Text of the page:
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adopted agreed allowed Amendment amount appeared appointed asked Attorney Baron de Rothschild believed Bill brought called carried charge Christian claim clause colonies Committee Commons Company consideration considered course courts Crown desire discussion doubt duty Earl effect establishment evidence existing fact feel Friend Gentleman give given Government grant ground heard hoped House important interest Ireland Jews justice land late learned London manner matter means measure Member ment Motion moved necessary never noble Lord oath object occasion officers opinion Parliament party passed persons present principle proceedings proposed Quakers question reason received reference refused regard respect Session sworn taken thought tion trade true vote whole wished yeomanry
Page 487 - House has met before that day, or will meet on the day of the issue), issue his warrant to the clerk of the Crown to make out a new writ for electing another member in the room of the member whose seat has so become vacant.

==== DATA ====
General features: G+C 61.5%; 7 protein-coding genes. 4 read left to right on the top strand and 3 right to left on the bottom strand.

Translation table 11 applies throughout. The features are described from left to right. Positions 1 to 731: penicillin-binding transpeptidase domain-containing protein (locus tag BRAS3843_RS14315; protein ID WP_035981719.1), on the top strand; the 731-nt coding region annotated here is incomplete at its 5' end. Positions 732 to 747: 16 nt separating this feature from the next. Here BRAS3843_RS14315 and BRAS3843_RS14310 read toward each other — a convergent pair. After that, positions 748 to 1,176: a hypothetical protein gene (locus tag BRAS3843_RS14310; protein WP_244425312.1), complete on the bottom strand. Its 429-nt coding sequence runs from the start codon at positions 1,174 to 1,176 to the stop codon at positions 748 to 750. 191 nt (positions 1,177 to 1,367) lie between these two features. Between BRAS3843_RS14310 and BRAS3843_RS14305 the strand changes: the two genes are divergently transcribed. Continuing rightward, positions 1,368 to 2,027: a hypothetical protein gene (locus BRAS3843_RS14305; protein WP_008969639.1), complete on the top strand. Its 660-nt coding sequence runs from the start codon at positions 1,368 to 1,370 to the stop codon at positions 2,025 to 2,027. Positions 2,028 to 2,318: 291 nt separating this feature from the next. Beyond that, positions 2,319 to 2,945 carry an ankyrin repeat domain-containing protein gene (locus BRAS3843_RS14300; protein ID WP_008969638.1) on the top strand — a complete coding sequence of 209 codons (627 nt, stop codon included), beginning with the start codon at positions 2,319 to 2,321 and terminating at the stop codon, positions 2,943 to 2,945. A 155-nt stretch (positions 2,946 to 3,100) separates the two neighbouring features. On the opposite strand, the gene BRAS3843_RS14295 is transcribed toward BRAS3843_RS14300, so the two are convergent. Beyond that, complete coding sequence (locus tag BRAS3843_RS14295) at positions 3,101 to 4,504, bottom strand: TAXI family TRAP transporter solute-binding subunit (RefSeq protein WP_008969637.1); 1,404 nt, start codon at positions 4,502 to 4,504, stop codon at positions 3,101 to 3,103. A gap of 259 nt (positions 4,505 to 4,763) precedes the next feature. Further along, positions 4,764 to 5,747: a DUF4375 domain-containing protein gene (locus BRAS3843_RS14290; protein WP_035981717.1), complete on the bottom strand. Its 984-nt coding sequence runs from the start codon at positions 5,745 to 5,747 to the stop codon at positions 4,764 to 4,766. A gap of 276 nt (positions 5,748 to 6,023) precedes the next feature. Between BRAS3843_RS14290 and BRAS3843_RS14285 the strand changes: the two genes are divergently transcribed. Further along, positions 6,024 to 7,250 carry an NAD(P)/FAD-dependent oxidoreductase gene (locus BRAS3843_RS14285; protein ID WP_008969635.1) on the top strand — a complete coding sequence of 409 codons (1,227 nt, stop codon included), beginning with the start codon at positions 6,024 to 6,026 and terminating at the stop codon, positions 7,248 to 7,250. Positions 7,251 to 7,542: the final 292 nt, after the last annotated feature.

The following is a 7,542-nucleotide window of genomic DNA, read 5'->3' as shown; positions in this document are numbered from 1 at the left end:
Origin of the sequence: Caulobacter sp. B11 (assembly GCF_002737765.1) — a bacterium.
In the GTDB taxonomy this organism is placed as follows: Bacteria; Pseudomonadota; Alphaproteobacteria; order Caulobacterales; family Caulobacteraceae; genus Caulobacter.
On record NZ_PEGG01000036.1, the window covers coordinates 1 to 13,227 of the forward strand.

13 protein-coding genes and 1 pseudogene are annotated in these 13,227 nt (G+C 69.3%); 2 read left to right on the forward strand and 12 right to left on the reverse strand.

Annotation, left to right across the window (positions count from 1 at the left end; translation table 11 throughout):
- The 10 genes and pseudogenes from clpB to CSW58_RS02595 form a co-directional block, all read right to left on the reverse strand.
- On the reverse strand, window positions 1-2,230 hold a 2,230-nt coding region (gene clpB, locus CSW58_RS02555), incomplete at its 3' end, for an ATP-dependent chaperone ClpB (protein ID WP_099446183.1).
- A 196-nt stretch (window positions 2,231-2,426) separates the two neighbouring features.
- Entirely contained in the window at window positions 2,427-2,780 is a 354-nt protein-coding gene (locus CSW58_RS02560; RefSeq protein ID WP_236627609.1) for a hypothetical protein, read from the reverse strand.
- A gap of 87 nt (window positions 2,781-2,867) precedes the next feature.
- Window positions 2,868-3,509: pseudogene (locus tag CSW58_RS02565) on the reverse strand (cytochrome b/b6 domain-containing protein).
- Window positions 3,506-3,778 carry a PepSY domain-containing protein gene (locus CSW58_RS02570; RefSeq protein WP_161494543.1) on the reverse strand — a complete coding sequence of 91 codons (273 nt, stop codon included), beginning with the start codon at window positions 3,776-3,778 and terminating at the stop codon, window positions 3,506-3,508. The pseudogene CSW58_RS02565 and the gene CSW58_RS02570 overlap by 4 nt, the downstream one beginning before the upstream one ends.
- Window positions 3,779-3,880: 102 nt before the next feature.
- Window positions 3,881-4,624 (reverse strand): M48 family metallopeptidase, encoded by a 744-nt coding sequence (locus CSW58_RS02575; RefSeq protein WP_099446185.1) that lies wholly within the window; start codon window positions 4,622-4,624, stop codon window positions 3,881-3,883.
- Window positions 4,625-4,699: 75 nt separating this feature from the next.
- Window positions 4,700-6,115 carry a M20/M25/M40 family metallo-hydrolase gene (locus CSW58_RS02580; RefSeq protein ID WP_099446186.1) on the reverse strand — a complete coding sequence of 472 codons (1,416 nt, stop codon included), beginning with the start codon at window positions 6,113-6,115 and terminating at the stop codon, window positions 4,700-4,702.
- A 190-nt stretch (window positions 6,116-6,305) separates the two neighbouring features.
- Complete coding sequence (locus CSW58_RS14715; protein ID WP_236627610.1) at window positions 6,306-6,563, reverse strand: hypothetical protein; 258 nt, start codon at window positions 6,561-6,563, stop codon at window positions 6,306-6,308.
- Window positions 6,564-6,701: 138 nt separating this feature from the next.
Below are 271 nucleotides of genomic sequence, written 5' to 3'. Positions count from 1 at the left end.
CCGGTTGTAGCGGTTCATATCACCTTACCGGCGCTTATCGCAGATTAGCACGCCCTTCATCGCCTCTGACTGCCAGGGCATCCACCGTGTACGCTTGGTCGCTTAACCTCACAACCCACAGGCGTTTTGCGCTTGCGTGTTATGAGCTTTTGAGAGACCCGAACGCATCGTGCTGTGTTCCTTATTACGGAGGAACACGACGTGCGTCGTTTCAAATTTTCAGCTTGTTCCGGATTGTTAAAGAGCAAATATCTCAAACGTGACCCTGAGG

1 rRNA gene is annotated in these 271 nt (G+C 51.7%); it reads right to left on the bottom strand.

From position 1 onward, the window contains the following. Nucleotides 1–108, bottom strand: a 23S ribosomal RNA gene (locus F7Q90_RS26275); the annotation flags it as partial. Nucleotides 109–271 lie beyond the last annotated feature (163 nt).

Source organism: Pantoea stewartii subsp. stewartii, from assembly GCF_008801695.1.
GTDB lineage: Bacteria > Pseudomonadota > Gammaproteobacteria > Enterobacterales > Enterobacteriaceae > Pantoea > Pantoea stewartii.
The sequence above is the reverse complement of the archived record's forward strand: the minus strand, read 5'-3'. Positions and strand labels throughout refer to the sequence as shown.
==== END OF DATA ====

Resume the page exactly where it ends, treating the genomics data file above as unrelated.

Page 809 - I, AB, do sincerely promise and swear, That I will be faithful and bear true allegiance to their Majesties King William and Queen Mary: So help me God. I, AB, do swear, That I do from my heart, abhor, detest, and abjure as impious and heretical, that damnable doctrine and position, that Princes excommunicated or deprived by the Pope, or any authority of the See of Koine, may be deposed or murdered by their subjects, or any other whatsoever.
Page 423 - Viet. c. 105; which enacts, that "in all cases in which an oath may lawfully be and shall have been administered to any person, either as a juryman or a witness, or a deponent in any proceeding, civil or criminal, in any court of law or equity in the United Kingdom, or on appointment to any office or employment, or on any occasion whatever, such person is bound by the oath administered, provided the same shall have been administered in such form and with...
Page 445 - A statute can seldom take in all cases. Therefore the Common Law, that works itself pure by rules drawn from the fountain of justice, is for this reason superior to an act of Parliament...
Page 447 - Commons at the table in die middle of the said House, and whilst a full House of Commons is there duly sitting with their Speaker in his chair...